Safety of Temporary Discontinuation of Medication (p 927)
Optimal blood pressure control could prevent up to 50% of cardiovascular events, but control rates remain disappointingly low. Successful treatment of hypertension benefits from an extensive diagnostic work-up to identify secondary causes and contributing factors of hypertension, particularly in patients with difficult-to-control hypertension. However, concomitant use of antihypertensive medication can interfere with the investigation and result in false-positive results or missed diagnoses. We report our 6-year experience with the diagnostic work-up of patients with difficult-to-control hypertension, which includes temporary discontinuation of antihypertensive drugs. The results demonstrate that temporary discontinuation of medication does not increase the acute risk of a cardiovascular event, provided the program is performed in a well-controlled setting in a specialized hospital with appropriate protocols for safety monitoring. The event rate in our cohort was comparable to or lower than a reference group with similar cardiovascular risk that did not discontinue medication. In addition, temporary discontinuation is well tolerated by the majority of patients: 86% of patients completed the program without any side effects or experienced only mild discomfort that required no intervention. The remaining 14% were treated with escape medication. Thus, when performed with proper regard for patient selection and safety, diagnostic screening programs for hypertension, including temporary discontinuation of antihypertensive medication, are safe and will likely increase the diagnosis of secondary causes and improve blood pressure control in hypertension.
Salt Sensitivity of Sunitinib-Induced Hypertension (p 919)
Hypertension is the most frequent cardiovascular adverse effect of vascular endothelial growth factor signaling (VSP) inhibitors used for the treatment of a variety of cancers. Factors reported to be involved in the development of hypertension are a decrease in nitric oxide availability, activation of the circulating and renal endothelin system, and rarefaction; that is, a structural decrease in microvessels. In addition to impairing angiogenesis, VSP inhibitors also impair formation of lymph vessels, which contributes to their antitumor effect. Given previous observations that impairment of skin lymphangiogenesis associates with salt-sensitive hypertension directly related to skin sodium accumulation, Lankhorst et al investigated whether such an effect may also account for sunitinib, a VSP inhibitor that blocks angiogenesis and lymphangiogenesis. Administration of a high-salt diet to normotensive rats was associated with a rise in blood pressure, an increase in skin sodium accumulation and an increase in skin lymph vessels, whereas plasma sodium concentration, body weight, or renal excretory function did not change. Although the first 2 effects were markedly enhanced by sunitinib, no significant decrease in skin lymphangiogenesis was observed during sunitinib administration either with the normal or high-salt diet. The authors conclude that VSP inhibition is associated with salt-sensitive hypertension, but in view of their data, diminished NO availability, renin suppression, and activation of the endothelin system more likely contribute to this salt sensitivity of blood pressure than VSP inhibitor–induced impairment of skin lymphangiogenesis.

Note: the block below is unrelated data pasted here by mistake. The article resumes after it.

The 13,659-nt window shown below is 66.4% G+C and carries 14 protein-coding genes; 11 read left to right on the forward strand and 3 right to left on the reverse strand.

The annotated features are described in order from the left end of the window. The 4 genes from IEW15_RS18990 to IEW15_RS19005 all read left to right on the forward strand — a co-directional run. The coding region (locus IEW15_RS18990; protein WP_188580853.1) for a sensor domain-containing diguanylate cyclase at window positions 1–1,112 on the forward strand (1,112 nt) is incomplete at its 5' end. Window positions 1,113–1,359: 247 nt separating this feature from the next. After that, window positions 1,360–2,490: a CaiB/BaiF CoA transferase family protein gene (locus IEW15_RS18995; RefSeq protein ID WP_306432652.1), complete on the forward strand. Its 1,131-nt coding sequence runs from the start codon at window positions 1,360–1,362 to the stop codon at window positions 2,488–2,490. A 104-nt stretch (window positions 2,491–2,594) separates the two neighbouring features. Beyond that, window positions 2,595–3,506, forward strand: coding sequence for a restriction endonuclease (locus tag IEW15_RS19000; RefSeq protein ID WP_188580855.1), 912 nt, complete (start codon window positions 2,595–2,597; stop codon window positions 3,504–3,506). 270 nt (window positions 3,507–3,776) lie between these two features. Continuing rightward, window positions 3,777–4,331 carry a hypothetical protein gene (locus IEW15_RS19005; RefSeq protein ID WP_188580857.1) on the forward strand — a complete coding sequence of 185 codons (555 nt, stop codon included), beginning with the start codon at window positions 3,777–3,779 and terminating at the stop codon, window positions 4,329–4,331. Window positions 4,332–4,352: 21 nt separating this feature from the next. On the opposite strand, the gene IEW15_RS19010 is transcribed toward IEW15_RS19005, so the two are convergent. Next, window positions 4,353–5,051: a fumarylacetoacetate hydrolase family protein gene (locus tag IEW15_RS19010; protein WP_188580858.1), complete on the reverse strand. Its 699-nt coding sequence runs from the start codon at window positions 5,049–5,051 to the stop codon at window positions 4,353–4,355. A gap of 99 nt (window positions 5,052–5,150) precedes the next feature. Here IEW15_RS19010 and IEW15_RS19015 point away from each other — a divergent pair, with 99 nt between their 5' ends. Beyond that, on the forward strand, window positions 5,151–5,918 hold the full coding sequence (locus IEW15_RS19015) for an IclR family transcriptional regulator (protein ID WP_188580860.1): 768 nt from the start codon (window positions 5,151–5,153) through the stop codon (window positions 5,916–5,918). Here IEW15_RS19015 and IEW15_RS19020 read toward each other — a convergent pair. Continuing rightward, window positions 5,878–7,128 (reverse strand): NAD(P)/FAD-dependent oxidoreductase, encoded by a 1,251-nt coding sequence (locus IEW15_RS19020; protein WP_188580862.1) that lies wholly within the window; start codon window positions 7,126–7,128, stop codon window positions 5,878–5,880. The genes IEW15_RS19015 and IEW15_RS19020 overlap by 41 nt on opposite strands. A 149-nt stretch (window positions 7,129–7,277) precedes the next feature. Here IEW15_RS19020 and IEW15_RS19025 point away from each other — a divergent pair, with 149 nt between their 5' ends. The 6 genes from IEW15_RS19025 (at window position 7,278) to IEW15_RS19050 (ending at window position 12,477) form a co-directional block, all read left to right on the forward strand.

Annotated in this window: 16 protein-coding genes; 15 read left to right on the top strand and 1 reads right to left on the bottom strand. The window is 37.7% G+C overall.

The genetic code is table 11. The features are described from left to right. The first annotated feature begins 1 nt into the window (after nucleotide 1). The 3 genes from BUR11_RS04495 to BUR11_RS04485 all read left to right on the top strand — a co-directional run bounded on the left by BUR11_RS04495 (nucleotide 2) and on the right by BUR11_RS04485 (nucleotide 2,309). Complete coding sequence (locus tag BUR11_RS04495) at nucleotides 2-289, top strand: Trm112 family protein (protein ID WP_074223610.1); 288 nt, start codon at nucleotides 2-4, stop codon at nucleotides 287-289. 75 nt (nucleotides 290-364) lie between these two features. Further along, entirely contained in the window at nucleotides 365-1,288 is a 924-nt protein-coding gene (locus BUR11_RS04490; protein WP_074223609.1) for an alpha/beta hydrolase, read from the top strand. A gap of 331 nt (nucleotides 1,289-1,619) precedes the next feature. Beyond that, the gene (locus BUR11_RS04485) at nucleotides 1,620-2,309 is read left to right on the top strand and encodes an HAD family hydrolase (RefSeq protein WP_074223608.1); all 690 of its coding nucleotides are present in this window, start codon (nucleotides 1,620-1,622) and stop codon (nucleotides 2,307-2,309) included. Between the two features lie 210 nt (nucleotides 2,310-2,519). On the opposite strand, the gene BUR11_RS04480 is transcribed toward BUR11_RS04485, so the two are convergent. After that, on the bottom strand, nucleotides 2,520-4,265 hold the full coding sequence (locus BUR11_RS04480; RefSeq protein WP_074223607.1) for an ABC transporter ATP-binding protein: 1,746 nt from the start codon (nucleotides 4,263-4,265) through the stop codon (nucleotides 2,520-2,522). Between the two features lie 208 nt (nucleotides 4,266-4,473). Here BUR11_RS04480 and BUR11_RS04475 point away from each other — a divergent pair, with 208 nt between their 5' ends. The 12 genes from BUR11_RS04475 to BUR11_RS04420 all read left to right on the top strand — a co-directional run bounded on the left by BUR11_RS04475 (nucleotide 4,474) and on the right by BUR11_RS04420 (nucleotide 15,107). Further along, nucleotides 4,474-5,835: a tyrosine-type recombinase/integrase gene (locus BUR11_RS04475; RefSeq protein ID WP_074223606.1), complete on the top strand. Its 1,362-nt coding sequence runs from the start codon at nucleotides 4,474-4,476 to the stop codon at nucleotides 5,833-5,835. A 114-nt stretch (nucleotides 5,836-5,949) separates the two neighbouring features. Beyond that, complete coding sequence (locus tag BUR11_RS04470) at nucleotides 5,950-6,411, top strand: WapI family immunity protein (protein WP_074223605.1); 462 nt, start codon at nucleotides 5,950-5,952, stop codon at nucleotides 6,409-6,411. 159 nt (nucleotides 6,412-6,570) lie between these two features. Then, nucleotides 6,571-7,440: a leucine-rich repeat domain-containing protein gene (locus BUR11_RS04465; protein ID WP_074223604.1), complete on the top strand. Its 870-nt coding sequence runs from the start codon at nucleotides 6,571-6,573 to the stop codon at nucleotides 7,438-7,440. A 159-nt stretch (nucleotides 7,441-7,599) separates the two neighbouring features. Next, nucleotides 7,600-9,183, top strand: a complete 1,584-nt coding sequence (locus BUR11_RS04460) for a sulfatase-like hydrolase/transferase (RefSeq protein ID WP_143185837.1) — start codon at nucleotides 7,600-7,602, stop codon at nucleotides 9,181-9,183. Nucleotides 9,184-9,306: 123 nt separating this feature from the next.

Younger Resistant Hypertensive Patients Phenotype (p 827)
Patients with resistant hypertension are at a higher risk for cardiovascular events compared with those with more easily controlled hypertension. Characteristics that predict resistant hypertension include older age, obesity, longer duration of hypertension, left ventricular hypertrophy, history of cardiovascular events, reduced renal function, microalbuminuria, diabetes mellitus, and dyslipidemia. Recent evidence has shown the emergence of unfavorable trends in coronary heart disease, with increased incidence, hospitalizations, and related mortality in younger individuals (35–55 years). In the current study, Ghazi et al report results of a cross-sectional analysis of patients with resistant hypertension. In this analysis, characteristics were determined by age group. The study showed that younger patients had an earlier onset of hypertension, were obese, had hyperaldosteronism, and had excessive sodium intake. The elderly were overweight and had normal aldosterone and sodium status, suggesting that obesity and excessive sodium intake play a less important role in this population. These results provide evidence that different risk factors and comorbidities are important regarding underlying mechanisms and future prevention, and treatment needs to be tailored to the individual. Furthermore, there is a need for more data on mechanisms (eg, early vascular aging, neurohumoral dysregulation) and optimal antihypertensive treatment in the younger population. According to the World Health Organization, prevention of premature coronary heart disease in the young must be prioritized in public health strategies to achieve the goal proposed by the World Health Organization of 25% reduction in premature death by the year 2025.
- © 2017 American Heart Association, Inc.